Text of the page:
Apparently, we’ll end the week on a military theme. This morning, I stumbled upon a page with some amazing examples of “patriotic photographs in true perspective” produced by Mole & Thomas, a Chicago photography studio. The one above was taken at Camp Custer in Battle Creek, Michigan.
Now if you’re anything like me, you won’t mind a bit more detail on the above photo provided by the George Glazer Gallery of NYC:
Aerial photograph of 30,000 military officers and men at Camp Custer, Battle Creek, Michigan, forming an emblem based on the shield that is part of the design of the great seal of the United States, with 13 stars and 13 vertical stripes. The shield is in front of the bald eagle in the seal design, which was officially adopted by the U.S. Government in 1787. This photograph was taken by Mole & Thomas, a Chicago firm famous for such patriotic bird’s-eye group shots at military bases after World War I. The Library of Congress has eight such photos in their collection, including this one.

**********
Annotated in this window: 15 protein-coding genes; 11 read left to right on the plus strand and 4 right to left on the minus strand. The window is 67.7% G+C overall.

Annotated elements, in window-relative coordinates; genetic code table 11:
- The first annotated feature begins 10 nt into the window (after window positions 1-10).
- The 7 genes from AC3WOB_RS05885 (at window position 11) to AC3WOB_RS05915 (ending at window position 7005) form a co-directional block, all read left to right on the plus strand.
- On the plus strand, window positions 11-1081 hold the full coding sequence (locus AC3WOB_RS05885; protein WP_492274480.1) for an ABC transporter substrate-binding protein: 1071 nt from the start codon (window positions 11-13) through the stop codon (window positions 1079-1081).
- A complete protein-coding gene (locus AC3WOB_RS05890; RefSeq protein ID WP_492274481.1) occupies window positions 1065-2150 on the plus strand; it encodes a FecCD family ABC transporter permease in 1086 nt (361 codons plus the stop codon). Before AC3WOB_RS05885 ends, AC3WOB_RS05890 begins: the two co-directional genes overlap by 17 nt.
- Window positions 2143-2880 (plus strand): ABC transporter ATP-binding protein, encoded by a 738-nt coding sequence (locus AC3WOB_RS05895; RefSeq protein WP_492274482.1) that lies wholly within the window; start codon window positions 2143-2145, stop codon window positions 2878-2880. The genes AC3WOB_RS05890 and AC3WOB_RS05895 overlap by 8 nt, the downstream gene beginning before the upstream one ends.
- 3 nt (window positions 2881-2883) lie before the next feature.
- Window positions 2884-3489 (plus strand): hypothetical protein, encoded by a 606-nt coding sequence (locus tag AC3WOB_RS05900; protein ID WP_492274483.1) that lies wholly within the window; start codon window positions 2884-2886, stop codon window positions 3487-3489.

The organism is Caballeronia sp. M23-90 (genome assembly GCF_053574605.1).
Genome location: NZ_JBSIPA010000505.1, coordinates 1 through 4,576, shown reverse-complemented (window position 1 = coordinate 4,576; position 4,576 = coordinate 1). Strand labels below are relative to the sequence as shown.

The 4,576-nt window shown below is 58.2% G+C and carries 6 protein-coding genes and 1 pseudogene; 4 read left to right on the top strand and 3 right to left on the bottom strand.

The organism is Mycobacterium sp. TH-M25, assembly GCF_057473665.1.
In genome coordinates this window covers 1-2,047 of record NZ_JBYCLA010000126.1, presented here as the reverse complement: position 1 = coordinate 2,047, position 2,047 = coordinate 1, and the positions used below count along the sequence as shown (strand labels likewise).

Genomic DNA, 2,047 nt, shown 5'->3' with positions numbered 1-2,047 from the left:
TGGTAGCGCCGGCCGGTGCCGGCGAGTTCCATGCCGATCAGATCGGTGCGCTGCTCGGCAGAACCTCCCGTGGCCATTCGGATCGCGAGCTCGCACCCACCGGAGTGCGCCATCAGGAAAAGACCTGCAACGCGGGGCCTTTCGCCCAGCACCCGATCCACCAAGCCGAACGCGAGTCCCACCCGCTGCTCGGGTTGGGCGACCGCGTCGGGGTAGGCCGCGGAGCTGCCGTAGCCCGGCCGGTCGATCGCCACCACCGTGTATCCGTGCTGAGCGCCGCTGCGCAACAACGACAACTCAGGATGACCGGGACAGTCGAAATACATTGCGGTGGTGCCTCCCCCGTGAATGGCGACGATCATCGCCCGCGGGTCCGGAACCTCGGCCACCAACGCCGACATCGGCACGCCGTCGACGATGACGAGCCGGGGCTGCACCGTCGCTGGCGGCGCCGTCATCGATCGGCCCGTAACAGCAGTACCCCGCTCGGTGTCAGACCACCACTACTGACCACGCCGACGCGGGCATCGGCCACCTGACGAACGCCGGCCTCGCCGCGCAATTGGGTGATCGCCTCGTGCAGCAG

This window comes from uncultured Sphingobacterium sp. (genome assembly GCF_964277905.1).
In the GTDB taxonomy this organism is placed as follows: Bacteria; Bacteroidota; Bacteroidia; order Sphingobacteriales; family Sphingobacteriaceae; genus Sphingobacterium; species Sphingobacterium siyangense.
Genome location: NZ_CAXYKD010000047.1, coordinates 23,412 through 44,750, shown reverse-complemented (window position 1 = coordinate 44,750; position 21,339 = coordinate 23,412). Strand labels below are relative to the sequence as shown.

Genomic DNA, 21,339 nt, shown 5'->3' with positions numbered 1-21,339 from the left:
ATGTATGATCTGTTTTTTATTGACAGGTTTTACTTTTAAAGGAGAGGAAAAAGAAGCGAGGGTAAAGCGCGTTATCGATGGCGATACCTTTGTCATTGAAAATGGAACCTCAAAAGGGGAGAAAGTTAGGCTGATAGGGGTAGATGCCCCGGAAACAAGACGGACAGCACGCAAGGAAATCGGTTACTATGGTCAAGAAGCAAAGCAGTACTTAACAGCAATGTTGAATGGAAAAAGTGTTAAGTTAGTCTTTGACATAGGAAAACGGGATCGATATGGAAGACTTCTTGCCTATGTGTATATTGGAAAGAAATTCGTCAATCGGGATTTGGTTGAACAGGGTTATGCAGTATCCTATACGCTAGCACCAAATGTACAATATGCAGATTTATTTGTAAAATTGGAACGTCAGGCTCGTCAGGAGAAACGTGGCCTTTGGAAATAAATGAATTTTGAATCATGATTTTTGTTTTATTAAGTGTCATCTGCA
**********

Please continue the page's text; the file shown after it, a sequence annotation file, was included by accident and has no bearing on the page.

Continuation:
Arthur S. Mole was a British-born commercial photographer who worked in Zion, Illinois. During and shortly after World War I, Mole traveled with his partner John D. Thomas from one military camp to another, posing thousands of soldiers to form gigantic patriotic symbols that they photographed from above. The formations depicted such images as the Liberty Bell, the Statue of Liberty, the Marine Corps emblem and a portrait of President Woodrow Wilson. The Wilson portrait, for example, was formed using 21,000 officers and men at Camp Sherman in Ohio and stretched over 700 feet. His “Human Liberty Bell” was composed from over 25,000 soldiers, arranged with Mole’s characteristic attention to detail to even depict the crack in the bell. Mole and Thomas spent a week or more preparing for these immense works, which were taken from a 70- or 80-foot tower with an 11- by- 14-inch view camera. When the demand for these photographs dropped in the 1920s, Mole returned to his photography business in Zion. Photographs by Mole and Thomas are in the collections of the Chicago Historical Society, the Museum of Modern Art and the Library of Congress.
The Glazer Gallery sold this print, but they may have others.
Image Courtesy Library of Congress.